info suisse Spring 2016
Government | Switzerland-Canada Comparisons
May 2016

Canadian and Swiss Citizens at the Ballot Box

(Kurt Schl├Ąpfer)
Citizens in Canada and in Switzerland vote for elections every four years, on three levels – federal, provincial (Canada) or cantonal (Switzerland) and municipal. There are only marginal differences as to how the elections are conducted in the two countries. However, dramatic differences emerge in the way how people can express their opinion at the ballot box on specific issues. The political instrument for this form of public consultation is the referendum. Referendums can be required by law (obligatory referendum) or initiated either by the government or by the citizens. For a comparison between Canada and Switzerland, we will examine the Province of Ontario and the City of Toronto (in Canada) and the Canton of Zurich and the City of Zurich (in Switzerland).

Referendums in Canada

Referendums are rare in Canada. Only three have ever occurred on the federal level:
  • 1898 (introduction of prohibition of alcohol)
  • 1942 (introduction of conscription)
  • 1992 (division of powers between federal and provincial jurisdiction)
In the Province of Toronto, three referendums were held on prohibition, the last one 1924. Only one more provincial referendum followed in 2007, dealing with an electoral reform of the Legislative Assembly of Ontario. 

Fare more frequently, the citizens of Toronto are called upon for public consultation. Since 1940, a total of 49 referendums were presented for voter approval. Apart from a few obligatory referendums regarding financial issues held in Toronto before 1960, all other referendums were initiated by the government. It would be logical to assume that the outcome of a referendum is binding, meaning that the government is obliged to act according to the expressed will of the electorate. However, referendums in Canada are not binding (except obligatory referendums). An example of a non-binding referendum was the proposal to amalgamate six municipalities to form the present-day City of Toronto in 1997. Although the voters were overwhelmingly against this proposal, the amalgamation was introduced in 1998.

Referendums in Switzerland

Switzerland knows three types of referendums:  the obligatory referendum, the citizen-initiated optional referendum and the citizen-initiated referendum called people’s initiative, all of them binding for the government. Referendums are central to Switzerland's political system of direct democracy and are held three or four times a year at national, regional and local level (on so-called polling weekends). During the course of ten years (2003 – 2012) the citizens of Zurich had to vote on 229 issues (not including elections), of which 74 votes were at national level, 75 at cantonal level and 80 at municipal level. Most municipal votes dealt with issues over which the City Parliament cannot decide on their own competence.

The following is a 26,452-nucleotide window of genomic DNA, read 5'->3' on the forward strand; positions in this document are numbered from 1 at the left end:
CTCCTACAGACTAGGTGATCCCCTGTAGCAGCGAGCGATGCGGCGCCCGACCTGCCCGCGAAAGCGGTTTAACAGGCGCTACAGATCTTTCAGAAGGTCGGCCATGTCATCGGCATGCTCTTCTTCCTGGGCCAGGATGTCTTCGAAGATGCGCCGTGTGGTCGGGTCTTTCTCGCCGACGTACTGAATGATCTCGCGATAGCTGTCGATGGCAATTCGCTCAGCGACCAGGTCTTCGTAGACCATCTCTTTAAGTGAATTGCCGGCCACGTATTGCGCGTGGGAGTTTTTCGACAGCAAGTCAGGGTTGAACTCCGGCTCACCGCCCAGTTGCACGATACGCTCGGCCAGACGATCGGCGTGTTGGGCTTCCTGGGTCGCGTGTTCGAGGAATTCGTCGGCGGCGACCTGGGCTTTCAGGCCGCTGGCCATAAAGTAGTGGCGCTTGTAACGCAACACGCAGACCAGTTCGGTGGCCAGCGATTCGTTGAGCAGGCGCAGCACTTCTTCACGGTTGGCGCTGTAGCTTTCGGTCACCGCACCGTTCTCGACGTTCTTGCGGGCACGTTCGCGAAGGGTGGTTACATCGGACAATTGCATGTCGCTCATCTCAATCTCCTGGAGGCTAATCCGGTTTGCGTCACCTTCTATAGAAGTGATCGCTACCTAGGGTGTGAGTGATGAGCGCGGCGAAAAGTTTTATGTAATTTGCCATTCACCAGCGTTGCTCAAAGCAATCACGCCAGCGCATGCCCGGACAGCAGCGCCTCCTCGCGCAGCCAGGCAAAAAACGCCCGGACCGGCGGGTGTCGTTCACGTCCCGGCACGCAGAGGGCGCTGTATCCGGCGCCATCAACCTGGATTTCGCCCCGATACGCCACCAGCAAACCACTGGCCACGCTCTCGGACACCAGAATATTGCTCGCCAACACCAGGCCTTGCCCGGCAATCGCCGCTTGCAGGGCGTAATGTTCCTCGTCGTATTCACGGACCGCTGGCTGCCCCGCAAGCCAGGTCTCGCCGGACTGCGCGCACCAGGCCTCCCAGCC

The citizen-initiated referendums cover a wide range of topics, some of them appearing very particular.

Examples at the national level:
  • 2009: Ban of the construction of minarets (approved)
  • 2012: Right to six weeks of vacation for everyone (rejected)
  • 2013: Abolition of compulsory military service (rejected)
  • 2013: Restrictions on "fat cat" salaries (approved)
Examples at the cantonal level (Zurich):
  • 2008: Protection against passive smoking (approved)
  • 2009: Abolition of lump-sum taxation for foreigners (approved)
  • 2011: Use of Swiss German as an official language in kindergarten (approved)
Examples at the municipal level (Zurich):
  • 2009: Ban of multi-storey buildings higher than 40 meters (rejected)  
Although the Swiss are proud of their system of direct democracy, a frequent criticism is that there are too many votes. This becomes evident in a certain political frustration and in a decreasing voter turnout, often below 40% and rarely higher than 50%. 

E-voting 

In view of the many votes held in Switzerland, Swiss citizens would strongly benefit from online voting. E-voting tests were launched as early as 2003 in the canton of Geneva. 

Later trials were carried out in other cantons. But the different software solutions developed in different cantons made it difficult to implement a national IT platform. Based on a new generation of software, the Swiss government now plans to introduce e-voting for all Swiss citizens. The goal is to have the e-voting system available for all Swiss citizens for the next parliamentary elections in October 2015. Meanwhile the Swiss expatriates can already benefit from this system, not least because of a petition launched by the Organisation of the Swiss Abroad (OSA). For Swiss expatriates e-voting is particularly attractive, because the postal ballots often arrive too late to return them on time.

In Canada, e-voting is being used in a number of cities, and there are increasing efforts to introduce it at a provincial level. An electronic voting system allowing the entire country to use is not yet available, because such a law has to be approved by the House of Commons and the Senate.

Information sign announcing the next "polling weekend" in Switzerland

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